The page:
He was back to normal, or as normal as Opa gets
Your Uncle brought Oma over for a visit.
This visit went much better than the last one since Opa was back to normal.
It is probably worth mentioning that Opa is not really normal.
He is far from normal. A better way to say it is that Opa was himself again.
The same goofy old man that all of us know. I was concerned that he would be different after the operation. Turns out he was fine. In fact, he was better now that he had a new pacemaker to fix his failing heart.
He not only managed to navigate and find the light in an upside down world.
Opa is a stud. He landed on his feet and was well on the road to recovery.
In fact, Opa was out of the hospital and on his way to the rehab center the very next day. Quite a turn in just a few days.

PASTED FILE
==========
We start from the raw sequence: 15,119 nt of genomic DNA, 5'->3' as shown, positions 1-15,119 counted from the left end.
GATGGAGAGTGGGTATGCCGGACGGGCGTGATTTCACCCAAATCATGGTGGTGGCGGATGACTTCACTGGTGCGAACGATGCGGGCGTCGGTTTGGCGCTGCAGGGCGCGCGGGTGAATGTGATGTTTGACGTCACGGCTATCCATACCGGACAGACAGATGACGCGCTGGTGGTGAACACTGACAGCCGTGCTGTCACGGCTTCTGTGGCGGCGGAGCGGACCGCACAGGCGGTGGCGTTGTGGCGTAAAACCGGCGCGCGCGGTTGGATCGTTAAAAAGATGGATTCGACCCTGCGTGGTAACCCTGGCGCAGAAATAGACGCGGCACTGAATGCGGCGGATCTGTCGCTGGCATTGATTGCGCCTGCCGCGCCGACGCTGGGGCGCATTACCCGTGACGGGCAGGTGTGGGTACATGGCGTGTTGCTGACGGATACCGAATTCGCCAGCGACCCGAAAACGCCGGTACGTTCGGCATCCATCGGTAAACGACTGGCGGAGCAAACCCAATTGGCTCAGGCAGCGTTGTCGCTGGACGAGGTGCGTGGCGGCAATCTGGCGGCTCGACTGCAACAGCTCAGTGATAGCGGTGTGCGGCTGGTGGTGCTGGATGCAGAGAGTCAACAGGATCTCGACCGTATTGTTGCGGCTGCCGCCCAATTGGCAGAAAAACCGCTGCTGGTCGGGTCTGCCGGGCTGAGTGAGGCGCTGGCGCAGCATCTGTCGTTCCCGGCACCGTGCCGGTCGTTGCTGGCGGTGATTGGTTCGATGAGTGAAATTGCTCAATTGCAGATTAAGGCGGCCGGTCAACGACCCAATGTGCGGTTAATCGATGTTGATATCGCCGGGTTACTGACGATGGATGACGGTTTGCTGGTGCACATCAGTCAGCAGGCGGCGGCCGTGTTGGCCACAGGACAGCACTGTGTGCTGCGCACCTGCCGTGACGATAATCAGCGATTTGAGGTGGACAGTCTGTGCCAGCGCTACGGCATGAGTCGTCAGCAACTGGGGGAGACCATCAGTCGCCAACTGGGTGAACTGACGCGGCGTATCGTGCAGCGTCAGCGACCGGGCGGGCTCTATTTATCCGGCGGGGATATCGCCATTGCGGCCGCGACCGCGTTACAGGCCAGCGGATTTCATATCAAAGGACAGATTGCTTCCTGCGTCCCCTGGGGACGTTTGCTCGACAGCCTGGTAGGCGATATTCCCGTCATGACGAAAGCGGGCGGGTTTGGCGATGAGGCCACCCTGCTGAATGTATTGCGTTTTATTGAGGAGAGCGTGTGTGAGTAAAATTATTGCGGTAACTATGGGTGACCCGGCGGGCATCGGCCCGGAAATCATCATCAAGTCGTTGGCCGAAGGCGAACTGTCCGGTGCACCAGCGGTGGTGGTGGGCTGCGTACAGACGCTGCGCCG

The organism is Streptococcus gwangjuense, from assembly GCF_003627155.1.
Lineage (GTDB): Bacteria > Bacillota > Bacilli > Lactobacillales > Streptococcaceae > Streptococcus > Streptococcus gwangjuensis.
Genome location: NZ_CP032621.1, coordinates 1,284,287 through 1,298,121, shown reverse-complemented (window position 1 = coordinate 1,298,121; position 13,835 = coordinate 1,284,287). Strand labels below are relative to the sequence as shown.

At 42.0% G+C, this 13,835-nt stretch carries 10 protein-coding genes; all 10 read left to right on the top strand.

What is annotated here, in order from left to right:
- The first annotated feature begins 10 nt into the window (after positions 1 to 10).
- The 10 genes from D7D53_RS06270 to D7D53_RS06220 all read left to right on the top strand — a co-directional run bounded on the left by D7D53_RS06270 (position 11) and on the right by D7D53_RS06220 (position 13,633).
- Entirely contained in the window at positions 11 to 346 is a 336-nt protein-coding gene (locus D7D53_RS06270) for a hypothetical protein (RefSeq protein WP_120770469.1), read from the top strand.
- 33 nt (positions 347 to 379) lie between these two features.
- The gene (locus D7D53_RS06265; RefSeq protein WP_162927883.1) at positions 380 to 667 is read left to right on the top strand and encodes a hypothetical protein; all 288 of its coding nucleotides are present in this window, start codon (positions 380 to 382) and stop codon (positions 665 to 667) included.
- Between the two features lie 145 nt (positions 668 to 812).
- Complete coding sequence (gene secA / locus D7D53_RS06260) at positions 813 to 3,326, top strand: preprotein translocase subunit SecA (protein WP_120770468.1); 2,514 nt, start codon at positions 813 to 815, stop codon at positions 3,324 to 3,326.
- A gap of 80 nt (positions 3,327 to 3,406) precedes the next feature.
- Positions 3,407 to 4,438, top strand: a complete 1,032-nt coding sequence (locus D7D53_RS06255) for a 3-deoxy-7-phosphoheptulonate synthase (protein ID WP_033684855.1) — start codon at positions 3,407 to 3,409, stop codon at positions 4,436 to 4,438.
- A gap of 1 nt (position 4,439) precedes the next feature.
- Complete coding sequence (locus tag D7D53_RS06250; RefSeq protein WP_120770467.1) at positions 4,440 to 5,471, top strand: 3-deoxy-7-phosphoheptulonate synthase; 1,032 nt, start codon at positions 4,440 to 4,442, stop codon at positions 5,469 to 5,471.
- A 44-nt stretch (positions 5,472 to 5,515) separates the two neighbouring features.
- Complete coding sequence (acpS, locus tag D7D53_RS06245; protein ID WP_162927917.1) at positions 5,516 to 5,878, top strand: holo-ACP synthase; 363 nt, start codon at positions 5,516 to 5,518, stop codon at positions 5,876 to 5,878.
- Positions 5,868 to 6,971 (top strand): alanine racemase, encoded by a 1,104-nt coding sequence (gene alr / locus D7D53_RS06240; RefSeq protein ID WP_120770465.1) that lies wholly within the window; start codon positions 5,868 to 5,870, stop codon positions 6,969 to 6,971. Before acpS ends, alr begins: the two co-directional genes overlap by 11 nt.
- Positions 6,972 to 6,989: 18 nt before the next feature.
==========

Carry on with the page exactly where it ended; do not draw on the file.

Opa would not have survived without a lot of help
The list is long of people who helped keep Opa alive and get him through this ordeal. The paramedics, doctors, nurses, medical technicians, and hospital workers all played a part.
We did our best to thank all of them before leaving the hospital.
It was especially touching when the ICU nurse, Eve, came to the hospital room to check on Opa before we left. She did not have to do that. It is nurses like her that give the profession a good name.
I am thankful for the special care she provided Opa, especially when his world turned upside down. It was scary, but it was over.
I write a blog for my sons called Doug Keating Letter to Sons. I am sharing content from my blog here. I hope you enjoyed it. All feedback is welcome. Thanks for reading it.
Originally published at www.lettertosons.com on March 26, 2018.